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PostPosted: Mon Mar 08, 2010 7:09 pm    Post subject: Reply with quote

DuncanM wrote:
If they encounter some sort of challenge related to their newfound riches, it would show my players that their actions have consequences, which would make the game even more immersive. Plus, that sort of thing is fun.
The obvious is thieves, bonus points if you can blur the lines about whether or not they may be heirs. Also, every crackpot and snake oil salesman who can get there should show up...all with some scheme to get rich off the PCs. Mix in a few legitimate charities and business ventures for spice.
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Connallmac
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PostPosted: Mon Mar 08, 2010 7:19 pm    Post subject: Reply with quote

And don't forget the newly instituted windfall taxes! The king has to fund his army somehow.
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robert4818
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PostPosted: Mon Mar 08, 2010 8:52 pm    Post subject: Reply with quote

I would lay a curse upon the gold. It doesn't directly affect the PC's, but it starts to spread it's taint to all of the people they give the gold to in spending it.

At first, people just get flu like symptoms, but eventually all of these atrocities start happening in all of the places where they've been spending the cash. The people they charge to care for/hold/defend the cash (it is 90k after all) also suffer from the taint.

Do it subtle, and then let them slowly realize that the gold they've been spending like water is the cause of the problem. An entire long story arc can be wrapped around the concept of re-aquiring and de-cursing the gold.

Sort of a REVERSE Pirates of the Caribbean. THEY aren't affected, but everyone else is.
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Winsling
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PostPosted: Tue Mar 09, 2010 1:10 am    Post subject: Reply with quote

Well, so the knight thinks it's legit. Why does anyone care what he thinks? Does his liege agree? Does the local baron? Does the church? Do the survivors/heirs? Will the next innkeeper spit on his shadow and be mysteriously full up? Depending on the feudalism structure set up, everything within the borders from the rivers to the plows might technically belong to the nobles. If there's any legal standing, I can see the local powers getting very technical about exactly what's allowed with "their" gold.

I don't see it as a punishment - it's just taking the campaign in a different direction in response to their choices. You know, gaming.
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evilscience
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PostPosted: Tue Mar 09, 2010 3:20 am    Post subject: Reply with quote

There is a Serenity comic that deals with this exact issue.

I'd say taint the gold. Nothing to major, just something that reminds them of their moral failings.

OR if your more ornery like me, have every penny they spend contribute the power source or the machinations of a major evil.
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SlasherEpoch
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PostPosted: Tue Mar 09, 2010 9:49 am    Post subject: Reply with quote

Why did you include such a substantial treasure if you actually wanted them to give it away or be taken aback by the morality involved?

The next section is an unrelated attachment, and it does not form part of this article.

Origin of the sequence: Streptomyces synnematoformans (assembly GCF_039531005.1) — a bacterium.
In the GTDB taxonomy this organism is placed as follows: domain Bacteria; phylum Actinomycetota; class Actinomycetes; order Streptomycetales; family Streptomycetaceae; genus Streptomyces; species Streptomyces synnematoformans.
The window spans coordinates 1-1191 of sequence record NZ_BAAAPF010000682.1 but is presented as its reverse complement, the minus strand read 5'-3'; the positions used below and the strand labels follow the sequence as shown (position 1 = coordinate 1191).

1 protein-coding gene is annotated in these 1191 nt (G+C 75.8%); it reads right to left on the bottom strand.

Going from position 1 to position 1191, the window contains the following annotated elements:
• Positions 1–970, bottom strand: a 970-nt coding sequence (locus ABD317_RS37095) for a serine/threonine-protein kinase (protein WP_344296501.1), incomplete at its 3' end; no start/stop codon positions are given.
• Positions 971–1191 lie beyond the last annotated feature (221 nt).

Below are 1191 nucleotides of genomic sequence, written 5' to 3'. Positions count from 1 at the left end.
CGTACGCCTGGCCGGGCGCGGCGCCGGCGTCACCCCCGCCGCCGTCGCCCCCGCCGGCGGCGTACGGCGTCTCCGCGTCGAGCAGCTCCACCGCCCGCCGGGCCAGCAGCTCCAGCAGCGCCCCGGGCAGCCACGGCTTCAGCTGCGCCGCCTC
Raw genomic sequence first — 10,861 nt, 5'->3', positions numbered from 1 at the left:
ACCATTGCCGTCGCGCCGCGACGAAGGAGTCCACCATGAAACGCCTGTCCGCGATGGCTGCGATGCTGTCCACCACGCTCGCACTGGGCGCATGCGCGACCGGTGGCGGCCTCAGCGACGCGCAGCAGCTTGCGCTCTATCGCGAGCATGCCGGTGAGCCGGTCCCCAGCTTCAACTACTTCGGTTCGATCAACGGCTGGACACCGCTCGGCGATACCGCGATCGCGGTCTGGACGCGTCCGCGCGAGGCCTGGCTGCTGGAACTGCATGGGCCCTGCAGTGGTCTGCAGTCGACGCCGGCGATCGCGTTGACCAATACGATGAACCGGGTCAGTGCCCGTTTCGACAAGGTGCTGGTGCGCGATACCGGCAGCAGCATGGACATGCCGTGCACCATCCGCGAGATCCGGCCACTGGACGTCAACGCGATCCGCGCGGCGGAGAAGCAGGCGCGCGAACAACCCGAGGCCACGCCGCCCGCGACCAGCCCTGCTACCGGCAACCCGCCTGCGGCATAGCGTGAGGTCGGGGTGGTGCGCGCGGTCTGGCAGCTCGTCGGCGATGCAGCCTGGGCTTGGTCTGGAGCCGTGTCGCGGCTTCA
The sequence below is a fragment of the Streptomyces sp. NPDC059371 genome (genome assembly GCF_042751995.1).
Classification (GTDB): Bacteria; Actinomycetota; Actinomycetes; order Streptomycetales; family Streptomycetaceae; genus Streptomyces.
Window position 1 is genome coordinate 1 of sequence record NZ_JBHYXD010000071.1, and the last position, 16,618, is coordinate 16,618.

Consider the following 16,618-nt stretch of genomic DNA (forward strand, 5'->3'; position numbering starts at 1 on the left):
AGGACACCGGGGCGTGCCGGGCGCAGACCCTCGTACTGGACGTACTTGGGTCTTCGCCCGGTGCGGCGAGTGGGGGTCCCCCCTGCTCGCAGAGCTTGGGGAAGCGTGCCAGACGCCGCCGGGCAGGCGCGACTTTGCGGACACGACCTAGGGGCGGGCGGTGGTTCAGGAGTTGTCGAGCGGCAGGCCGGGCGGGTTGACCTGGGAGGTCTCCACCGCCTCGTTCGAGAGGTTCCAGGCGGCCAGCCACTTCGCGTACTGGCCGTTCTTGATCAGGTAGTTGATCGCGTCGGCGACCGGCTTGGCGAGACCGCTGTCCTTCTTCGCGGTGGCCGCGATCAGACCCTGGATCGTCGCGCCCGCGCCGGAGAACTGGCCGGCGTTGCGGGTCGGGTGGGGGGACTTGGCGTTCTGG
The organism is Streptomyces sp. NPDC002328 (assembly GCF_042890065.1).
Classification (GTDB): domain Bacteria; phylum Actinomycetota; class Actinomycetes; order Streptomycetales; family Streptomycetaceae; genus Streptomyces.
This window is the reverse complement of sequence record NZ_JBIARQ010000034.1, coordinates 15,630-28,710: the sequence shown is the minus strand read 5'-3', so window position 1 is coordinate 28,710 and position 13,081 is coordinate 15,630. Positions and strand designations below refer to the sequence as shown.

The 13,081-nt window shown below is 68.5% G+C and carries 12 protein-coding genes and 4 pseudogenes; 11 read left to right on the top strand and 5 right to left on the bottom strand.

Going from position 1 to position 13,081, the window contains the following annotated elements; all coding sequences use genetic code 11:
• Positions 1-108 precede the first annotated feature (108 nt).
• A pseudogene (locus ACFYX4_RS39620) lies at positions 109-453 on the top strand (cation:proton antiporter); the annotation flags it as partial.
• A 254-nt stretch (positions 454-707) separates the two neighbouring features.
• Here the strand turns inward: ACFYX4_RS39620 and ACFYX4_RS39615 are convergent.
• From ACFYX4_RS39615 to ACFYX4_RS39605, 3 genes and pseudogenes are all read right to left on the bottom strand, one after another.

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Clint
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PostPosted: Tue Mar 09, 2010 10:35 am    Post subject: Re: Dilemma involving dubiously acquired treasure Reply with quote

DuncanM wrote:
One of my players, an Arthurian knight with the Code of Honor Hindrance, stated that this was a duly won prize captured in war and that the spoils of war go to the victors.

This was a creative solution, but I'm still feeling uneasy about it. I'm wondering how some of you guys would handle this sort of thing and what, if any, the consequences should be for taking gold that was conned or outright stolen from innocent people.


Might also point out the knightly virtue of largesse (Def. 1 : liberal giving (as of money) to or as if to an inferior)...

Note the "liberal giving," not here's a bit, but I'm keeping most of it. Largesse is considered by some the prime virtue of chivalry, greater than all the others.

And if nothing else, this money doesn't exist in a vacuum. As you noted, the demon stole this money from several towns and villages and across the entire countryside. He has wiped out the economy of the entire area. Sure, a lot of the residents are now dead, but maybe, maybe all the money combined is enough for the survivors to rebuild and survive through the next winter.

If the players want to keep the money, fine, but have the logical and unavoidable outcome occur. The survivors abandon the area, moving to unaffected towns or villages. Some might make it selling anything of value left behind, but others end up taking any job they could get. In that part of the countryside, villages become ghost towns (perhaps literally).

Without "civilization," things change fairly quickly. If you've ever seen "The World Without Us," nature moves in pretty fast (and we aren't even talking asphalt and steel). Without hunters, the level of prey increases not to mention escaped farm animals and thus predators move in to fill the void. Pretty soon, the countryside becomes the "Bishop's Barrens," an area filled with wild beasts and abandoned villages full of the unquiet spirits of those left behind.

Prices go up as trade means going around the area or hiring more guards; both of which cost more. The events or area may even attract a larger problem which causes the problem to expand.